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The City of London’s lucrative position as a financial hub for euro trading will be at stake in Brexit talks but it is “too early to draw conclusions” about the business moving from London, Europe’s new financial services chief has said.
The City’s status as the main centre for euro-denominated clearing has long rankled eurozone capitals. Only days after Britain’s shock referendum vote, François Hollande, France’s president, said that the arrangement had to end, adding that it would be a “lesson” to those who advocated the UK’s EU exit.
In an interview with the FT, Valdis Dombrovskis, who took over the EU commission’s financial regulation brief on July 15, took a softer line: there are “different factors at play” in deciding what to do, he said, “but certainly it’s going to be part of our negotiations with the UK . . . obviously this is a relevant question.”
Mr Dombrovskis, Latvia’s former prime minister and the European Commission vice-president for the euro, embodies the shift in Brussels politics since the Brexit vote. His new responsibilities for financial regulation came through the resignation of Jonathan Hill, Britain’s commissioner, in the aftermath of the Leave campaign’s victory.
Lord Hill, an ally of former prime minister David Cameron, had held the commission’s coveted financial regulation brief since 2014, overseeing Europe’s banking union and the capital markets union initiative, which aimed to broaden businesses’ funding opportunities beyond traditional bank loans.
Mr Dombrovskis told the FT that he would pursue “continuity” with Lord Hill’s agenda. “With the possibility of the EU’s biggest capital market actually leaving the EU, this task becomes even more urgent and even more relevant,” he said.
He also sought to allay fears that, after the Brexit vote, eurozone priorities would dominate financial services regulation, overriding the interests of non-euro countries in the single market. “To the extent possible we should be moving forward as an EU as a whole,” he said, in a nod to countries outside the euro area. Others senior officials in the Commission take a less accommodating view.
As for the fate of the City itself, Mr Dombrovskis warned there was no simple solution for preserving the prized ability of London-based traders and investors to operate freely across the whole EU market after Brexit.
Should Britain leave the single market, as some British ministers have suggested, Mr Dombrovskis noted it would leave the City reliant on a separate set of provisions in EU law that grant overseas-based firms some rights to operate in Europe.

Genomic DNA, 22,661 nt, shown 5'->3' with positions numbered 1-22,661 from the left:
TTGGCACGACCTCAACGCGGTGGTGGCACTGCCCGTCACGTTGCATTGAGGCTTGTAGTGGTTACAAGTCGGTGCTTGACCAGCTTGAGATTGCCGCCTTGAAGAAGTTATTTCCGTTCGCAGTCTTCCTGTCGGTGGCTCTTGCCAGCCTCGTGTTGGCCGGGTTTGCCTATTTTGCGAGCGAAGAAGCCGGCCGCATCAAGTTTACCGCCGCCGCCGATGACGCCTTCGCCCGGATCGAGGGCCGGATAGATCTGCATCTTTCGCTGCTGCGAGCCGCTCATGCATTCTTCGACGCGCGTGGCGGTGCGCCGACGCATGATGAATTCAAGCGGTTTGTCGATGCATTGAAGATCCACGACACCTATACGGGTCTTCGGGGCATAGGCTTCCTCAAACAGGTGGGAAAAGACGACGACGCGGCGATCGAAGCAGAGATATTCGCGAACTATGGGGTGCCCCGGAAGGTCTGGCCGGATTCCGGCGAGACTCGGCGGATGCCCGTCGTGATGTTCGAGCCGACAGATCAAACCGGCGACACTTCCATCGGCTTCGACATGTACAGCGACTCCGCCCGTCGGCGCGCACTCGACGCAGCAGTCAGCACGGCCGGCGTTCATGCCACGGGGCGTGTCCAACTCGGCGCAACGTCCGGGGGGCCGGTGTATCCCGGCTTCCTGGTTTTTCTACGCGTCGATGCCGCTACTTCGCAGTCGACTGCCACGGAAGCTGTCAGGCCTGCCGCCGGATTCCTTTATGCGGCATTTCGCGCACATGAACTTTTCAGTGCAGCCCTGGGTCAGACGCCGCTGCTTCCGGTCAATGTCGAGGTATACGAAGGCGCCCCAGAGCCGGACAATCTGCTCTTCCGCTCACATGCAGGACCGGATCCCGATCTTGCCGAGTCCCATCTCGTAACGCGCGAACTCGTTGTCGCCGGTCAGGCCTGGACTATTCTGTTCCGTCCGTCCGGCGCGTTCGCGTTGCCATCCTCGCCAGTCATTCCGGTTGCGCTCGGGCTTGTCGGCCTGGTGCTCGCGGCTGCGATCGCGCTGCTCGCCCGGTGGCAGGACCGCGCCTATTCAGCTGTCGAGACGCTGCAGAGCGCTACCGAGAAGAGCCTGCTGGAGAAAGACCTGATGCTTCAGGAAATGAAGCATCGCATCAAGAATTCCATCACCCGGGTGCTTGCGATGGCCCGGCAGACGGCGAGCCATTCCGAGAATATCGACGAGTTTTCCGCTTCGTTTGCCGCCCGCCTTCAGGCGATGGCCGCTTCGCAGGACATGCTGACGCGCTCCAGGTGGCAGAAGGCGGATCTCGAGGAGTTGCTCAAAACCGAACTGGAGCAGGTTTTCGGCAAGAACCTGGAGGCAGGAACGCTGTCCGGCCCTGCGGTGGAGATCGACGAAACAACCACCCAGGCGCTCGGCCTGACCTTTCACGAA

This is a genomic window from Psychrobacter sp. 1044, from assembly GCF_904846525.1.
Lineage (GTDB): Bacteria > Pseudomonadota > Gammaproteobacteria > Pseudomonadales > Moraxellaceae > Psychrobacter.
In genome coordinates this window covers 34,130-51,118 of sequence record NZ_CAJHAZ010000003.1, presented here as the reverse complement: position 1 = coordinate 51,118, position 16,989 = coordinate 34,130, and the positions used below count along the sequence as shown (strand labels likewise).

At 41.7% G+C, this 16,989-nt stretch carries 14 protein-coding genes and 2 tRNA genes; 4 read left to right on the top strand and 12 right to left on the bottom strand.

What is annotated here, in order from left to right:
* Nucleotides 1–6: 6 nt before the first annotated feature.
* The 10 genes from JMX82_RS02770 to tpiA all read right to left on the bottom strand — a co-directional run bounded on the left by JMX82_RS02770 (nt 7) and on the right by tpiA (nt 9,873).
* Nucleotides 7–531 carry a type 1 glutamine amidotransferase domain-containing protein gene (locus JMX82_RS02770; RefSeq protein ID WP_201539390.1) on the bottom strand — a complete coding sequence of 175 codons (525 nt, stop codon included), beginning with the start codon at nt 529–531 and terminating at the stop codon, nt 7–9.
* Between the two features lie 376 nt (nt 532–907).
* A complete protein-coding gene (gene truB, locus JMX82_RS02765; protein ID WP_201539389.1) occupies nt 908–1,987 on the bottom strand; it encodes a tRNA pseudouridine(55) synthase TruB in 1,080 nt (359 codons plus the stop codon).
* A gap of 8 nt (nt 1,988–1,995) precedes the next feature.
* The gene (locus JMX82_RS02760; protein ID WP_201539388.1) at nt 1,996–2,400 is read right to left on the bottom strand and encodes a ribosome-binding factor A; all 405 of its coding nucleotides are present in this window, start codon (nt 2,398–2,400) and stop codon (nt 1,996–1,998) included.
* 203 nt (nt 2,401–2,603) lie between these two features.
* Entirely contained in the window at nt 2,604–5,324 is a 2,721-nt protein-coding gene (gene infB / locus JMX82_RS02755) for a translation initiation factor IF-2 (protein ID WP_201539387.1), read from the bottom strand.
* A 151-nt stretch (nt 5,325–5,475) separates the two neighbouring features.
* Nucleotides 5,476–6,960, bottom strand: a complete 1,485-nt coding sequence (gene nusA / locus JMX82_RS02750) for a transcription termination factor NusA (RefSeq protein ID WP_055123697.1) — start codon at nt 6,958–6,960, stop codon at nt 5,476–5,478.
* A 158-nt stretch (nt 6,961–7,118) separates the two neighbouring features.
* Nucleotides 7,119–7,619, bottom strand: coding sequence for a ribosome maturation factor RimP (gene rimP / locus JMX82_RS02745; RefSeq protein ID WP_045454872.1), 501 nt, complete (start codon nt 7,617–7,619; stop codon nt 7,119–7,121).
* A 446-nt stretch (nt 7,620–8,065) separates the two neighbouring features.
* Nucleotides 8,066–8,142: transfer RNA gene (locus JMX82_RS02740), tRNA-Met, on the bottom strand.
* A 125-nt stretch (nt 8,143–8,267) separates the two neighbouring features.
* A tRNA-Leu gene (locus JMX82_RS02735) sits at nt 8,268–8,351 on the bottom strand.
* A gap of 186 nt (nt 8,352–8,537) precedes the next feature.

This would require Britain to apply for access “sector by sector,” he said, with the EU to vet whether the UK’s regulatory standards are as tough as its own. In such a scenario, Britain’s application of the current EU rule book would help, he said. “But certainly it is a more complicated and less straightforward solution.”
Mr Dombrovskis inherited a full in-tray from Lord Hill, who was preparing a wave of legal proposals for the second half of this year. These include rules to help the EU cope with major bank failures, and also highly sensitive plans to harmonise some elements of national insolvency law.
While it is early days, one area where Mr Dombrovskis has already taken a slightly different tack to Lord Hill is on a controversial plan to set common EU rules for the structure of banks, including potentially breaking them up.
The Latvian is the second EU commissioner to inherit the problem of what to do about the proposal, which has been stuck in the European Parliament for two years. It is particularly loathed in France, whose banks stand to be most affected by the law.
Rather than park the issue, Mr Dombrovskis said he wanted to see if something could be salvaged. There are many examples of bank structure rules that have proved their worth, he said. Separating retail from investment banking “has proved useful in a certain number of cases and not only in the EU.”
Mr Dombrovskis’ arrival has sparked concern among bank lobbyists who backed a far-reaching Lord Hill plan to review some financial regulations, notably capital rules, and weed out “unintended consequences”.
Mr Dombrovskis said his goal was to keep prudential rules just as tough as before, while ensuring any new measures taken are growth friendly. “No one is talking about scaling rules back,” he said.